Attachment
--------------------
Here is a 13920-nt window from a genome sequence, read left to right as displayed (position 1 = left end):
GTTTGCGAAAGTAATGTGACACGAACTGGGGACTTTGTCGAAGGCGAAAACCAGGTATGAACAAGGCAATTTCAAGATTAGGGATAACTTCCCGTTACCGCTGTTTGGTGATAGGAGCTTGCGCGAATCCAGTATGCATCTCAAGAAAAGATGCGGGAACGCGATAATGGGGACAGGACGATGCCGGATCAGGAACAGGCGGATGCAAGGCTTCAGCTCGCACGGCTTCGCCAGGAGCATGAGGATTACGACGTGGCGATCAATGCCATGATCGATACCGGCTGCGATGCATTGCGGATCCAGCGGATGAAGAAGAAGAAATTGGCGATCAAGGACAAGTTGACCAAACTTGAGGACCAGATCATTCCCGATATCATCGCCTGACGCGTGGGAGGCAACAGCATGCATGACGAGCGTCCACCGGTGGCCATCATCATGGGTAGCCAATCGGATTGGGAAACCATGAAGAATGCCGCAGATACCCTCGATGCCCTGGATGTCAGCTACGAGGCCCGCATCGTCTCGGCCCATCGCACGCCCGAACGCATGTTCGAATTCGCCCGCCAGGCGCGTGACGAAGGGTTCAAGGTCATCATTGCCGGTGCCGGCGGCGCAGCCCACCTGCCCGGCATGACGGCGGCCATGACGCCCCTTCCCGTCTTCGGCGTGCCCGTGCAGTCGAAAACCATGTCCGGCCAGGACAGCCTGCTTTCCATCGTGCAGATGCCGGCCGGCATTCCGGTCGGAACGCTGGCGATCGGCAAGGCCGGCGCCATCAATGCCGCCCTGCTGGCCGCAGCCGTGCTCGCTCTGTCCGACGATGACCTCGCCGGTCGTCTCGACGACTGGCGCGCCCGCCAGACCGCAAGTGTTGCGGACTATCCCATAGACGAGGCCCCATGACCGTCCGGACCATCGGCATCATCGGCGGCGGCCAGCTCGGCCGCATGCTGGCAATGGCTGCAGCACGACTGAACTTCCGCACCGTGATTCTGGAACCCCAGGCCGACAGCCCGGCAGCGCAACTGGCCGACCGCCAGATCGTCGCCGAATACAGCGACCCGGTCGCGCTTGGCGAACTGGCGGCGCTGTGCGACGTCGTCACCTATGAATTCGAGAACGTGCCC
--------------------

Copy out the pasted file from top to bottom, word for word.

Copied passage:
Here is a 13920-nt window from a genome sequence, read left to right as displayed (position 1 = left end):
GTTTGCGAAAGTAATGTGACACGAACTGGGGACTTTGTCGAAGGCGAAAACCAGGTATGAACAAGGCAATTTCAAGATTAGGGATAACTTCCCGTTACCGCTGTTTGGTGATAGGAGCTTGCGCGAATCCAGTATGCATCTCAAGAAAAGATGCGGGAACGCGATAATGGGGACAGGACGATGCCGGATCAGGAACAGGCGGATGCAAGGCTTCAGCTCGCACGGCTTCGCCAGGAGCATGAGGATTACGACGTGGCGATCAATGCCATGATCGATACCGGCTGCGATGCATTGCGGATCCAGCGGATGAAGAAGAAGAAATTGGCGATCAAGGACAAGTTGACCAAACTTGAGGACCAGATCATTCCCGATATCATCGCCTGACGCGTGGGAGGCAACAGCATGCATGACGAGCGTCCACCGGTGGCCATCATCATGGGTAGCCAATCGGATTGGGAAACCATGAAGAATGCCGCAGATACCCTCGATGCCCTGGATGTCAGCTACGAGGCCCGCATCGTCTCGGCCCATCGCACGCCCGAACGCATGTTCGAATTCGCCCGCCAGGCGCGTGACGAAGGGTTCAAGGTCATCATTGCCGGTGCCGGCGGCGCAGCCCACCTGCCCGGCATGACGGCGGCCATGACGCCCCTTCCCGTCTTCGGCGTGCCCGTGCAGTCGAAAACCATGTCCGGCCAGGACAGCCTGCTTTCCATCGTGCAGATGCCGGCCGGCATTCCGGTCGGAACGCTGGCGATCGGCAAGGCCGGCGCCATCAATGCCGCCCTGCTGGCCGCAGCCGTGCTCGCTCTGTCCGACGATGACCTCGCCGGTCGTCTCGACGACTGGCGCGCCCGCCAGACCGCAAGTGTTGCGGACTATCCCATAGACGAGGCCCCATGACCGTCCGGACCATCGGCATCATCGGCGGCGGCCAGCTCGGCCGCATGCTGGCAATGGCTGCAGCACGACTGAACTTCCGCACCGTGATTCTGGAACCCCAGGCCGACAGCCCGGCAGCGCAACTGGCCGACCGCCAGATCGTCGCCGAATACAGCGACCCGGTCGCGCTTGGCGAACTGGCGGCGCTGTGCGACGTCGTCACCTATGAATTCGAGAACGTGCCC